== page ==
Wednesday, January 03, 2007

Invading God's Own Country - 2

Continued from

Day 3 – Jan ,2 2007

Got woken up by the squawk of the train superintendent on the PA system announcing the arrival of our destination Trivandrum Central. A few minutes later, we got off and took an auto to our hotel. My parents went off to see the famous Ananta Padmanabha Swamy Temple while me and bro chose to relax in the room.


Around eleven, we headed to the famous beach Kovalam, which in fact is a collection of 3 crescent shaped beaches dominated by a lighthouse. Kovalam, is infested with tourists of all shapes, sizes and colors and accordingly by hotels to suit their needs. The entire area around Kovalam and neighbouring beaches is littered by besuty centres and clinics promising an Ayurvedic massage to cure anything from acne to constipation and everything in between.


After the customary family photographs posing against the surf and the sand, we decided to pack up and head to Kanniyakumari instead. Our erstwhile rulers, the Brits had no hope in hell to get the name right, so they used to call it Cape Comorin. Trivandrum, er… should I say Thrivananthapuram is connected to Kanniyakumari via the NH 47. The road is just about the most ridiculous highway you would ever come across. Even the main street in Ghosipur would be wider than that.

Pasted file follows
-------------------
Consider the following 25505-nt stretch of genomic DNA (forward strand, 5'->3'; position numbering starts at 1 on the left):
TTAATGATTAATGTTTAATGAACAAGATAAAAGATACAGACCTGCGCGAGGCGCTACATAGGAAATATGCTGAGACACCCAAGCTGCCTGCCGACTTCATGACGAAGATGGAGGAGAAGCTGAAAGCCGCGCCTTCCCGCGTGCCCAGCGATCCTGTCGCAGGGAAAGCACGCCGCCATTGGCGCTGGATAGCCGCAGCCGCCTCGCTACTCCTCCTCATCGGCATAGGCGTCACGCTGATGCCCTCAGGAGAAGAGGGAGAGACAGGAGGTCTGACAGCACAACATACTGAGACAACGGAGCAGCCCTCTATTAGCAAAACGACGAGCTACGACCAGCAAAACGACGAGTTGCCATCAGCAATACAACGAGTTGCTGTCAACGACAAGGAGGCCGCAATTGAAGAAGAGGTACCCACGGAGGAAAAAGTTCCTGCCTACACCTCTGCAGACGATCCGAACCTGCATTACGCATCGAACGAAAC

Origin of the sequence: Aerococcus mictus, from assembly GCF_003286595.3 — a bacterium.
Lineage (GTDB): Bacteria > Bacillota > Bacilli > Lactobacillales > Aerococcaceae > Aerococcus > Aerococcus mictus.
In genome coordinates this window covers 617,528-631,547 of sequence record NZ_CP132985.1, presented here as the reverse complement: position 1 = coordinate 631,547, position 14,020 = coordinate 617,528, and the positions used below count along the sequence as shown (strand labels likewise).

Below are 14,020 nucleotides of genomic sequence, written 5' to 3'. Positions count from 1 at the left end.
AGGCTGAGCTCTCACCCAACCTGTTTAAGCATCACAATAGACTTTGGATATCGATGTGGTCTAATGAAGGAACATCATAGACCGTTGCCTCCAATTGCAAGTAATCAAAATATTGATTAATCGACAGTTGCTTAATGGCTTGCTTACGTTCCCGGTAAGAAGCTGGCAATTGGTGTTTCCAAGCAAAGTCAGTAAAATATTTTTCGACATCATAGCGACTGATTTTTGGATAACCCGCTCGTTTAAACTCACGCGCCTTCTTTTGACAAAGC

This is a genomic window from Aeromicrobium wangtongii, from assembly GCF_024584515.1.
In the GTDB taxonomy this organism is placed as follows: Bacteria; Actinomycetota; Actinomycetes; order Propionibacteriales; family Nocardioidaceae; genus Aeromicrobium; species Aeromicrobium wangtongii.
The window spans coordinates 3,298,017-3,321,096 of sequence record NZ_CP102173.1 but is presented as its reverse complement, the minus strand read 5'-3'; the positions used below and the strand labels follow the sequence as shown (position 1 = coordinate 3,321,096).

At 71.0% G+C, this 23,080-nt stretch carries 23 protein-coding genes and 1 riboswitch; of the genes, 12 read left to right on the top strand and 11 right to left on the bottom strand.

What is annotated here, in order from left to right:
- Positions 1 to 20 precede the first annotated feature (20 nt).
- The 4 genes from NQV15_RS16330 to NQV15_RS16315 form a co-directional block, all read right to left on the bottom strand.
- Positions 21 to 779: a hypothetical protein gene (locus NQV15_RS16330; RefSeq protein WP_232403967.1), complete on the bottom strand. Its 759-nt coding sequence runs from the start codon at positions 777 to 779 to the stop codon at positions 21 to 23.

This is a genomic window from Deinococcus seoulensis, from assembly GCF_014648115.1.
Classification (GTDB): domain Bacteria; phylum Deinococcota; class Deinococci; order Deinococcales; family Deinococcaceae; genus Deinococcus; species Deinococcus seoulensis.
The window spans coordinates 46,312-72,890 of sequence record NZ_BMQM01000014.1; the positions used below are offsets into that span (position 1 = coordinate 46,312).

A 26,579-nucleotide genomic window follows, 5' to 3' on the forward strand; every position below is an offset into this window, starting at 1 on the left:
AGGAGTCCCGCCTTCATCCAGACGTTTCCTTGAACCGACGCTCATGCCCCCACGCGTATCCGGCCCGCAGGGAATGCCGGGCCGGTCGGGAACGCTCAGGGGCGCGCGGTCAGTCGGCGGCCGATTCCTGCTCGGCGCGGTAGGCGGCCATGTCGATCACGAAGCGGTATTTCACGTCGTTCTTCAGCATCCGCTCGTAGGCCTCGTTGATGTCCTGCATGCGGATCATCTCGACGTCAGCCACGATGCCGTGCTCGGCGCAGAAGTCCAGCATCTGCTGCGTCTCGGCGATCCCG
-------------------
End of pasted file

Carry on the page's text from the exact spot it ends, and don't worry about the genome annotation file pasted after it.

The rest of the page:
Even stranger is the fact that settlement from Trivandrum to Kanniyakumari seems to extend in one continuous chain. You simply cannot tell where one town ends and the other starts unless you read the shop signs. In fact you would almost miss the border crossing into Tamil Nadu for a traffic check post !!


Had it not been at the tip of the sub-continent, or more importantly had it not been for Vivekananda’s urge to jump into the sea and meditate on the rock a furlong from the shore, Kanniyakumari would hardly have been famous. A garishly modern temple finished in 1970 stands as a memorial to the great saint on the same rock where the saint meditated for 2 days. A more recent addition is a huge statue of the Tamil poet Thiruvalluvar, erected on an adjacent outcrop. The statue, towers over the memorial and the surrounding landscape and also accessible by the same ferry which takes visitors to the Vivekananda memorial.


While the statue is pretty impressive, and would have made a pretty picture once it was lit up in the night – the more cynical of the tourists around me passed it off as an attempt the Dravidian’s to outdo the splendor of the Aryan monument right in their own backyard. However, for me the sight of an array of windmills a couple of miles to the east was far more impressive and interesting. It is good to note that India is beginning to realize the potential in harnessing wind power along its abundant coast line. Private sector companies should be encouraged to setup more such wind farms which can easily meet the energy needs of small and medium towns that dot our coast.


Another interesting sidelight is a wax statue museum (billed as India’s first) in a resort (curiously) called Baywatch (it actually overlooks the Arabian Sea side of Kanniyakumari). While some of the statues were life like, most of them let a lot to desire – though the place gets full marks for trying. Yours truly and kid brother had a gala time posing against politicians, film stars and even a sumo wrestler. After watching the sun extinguish itself for the night over the horizon, we made our way back to Trivandrum and crashed out as we had an early start the next day.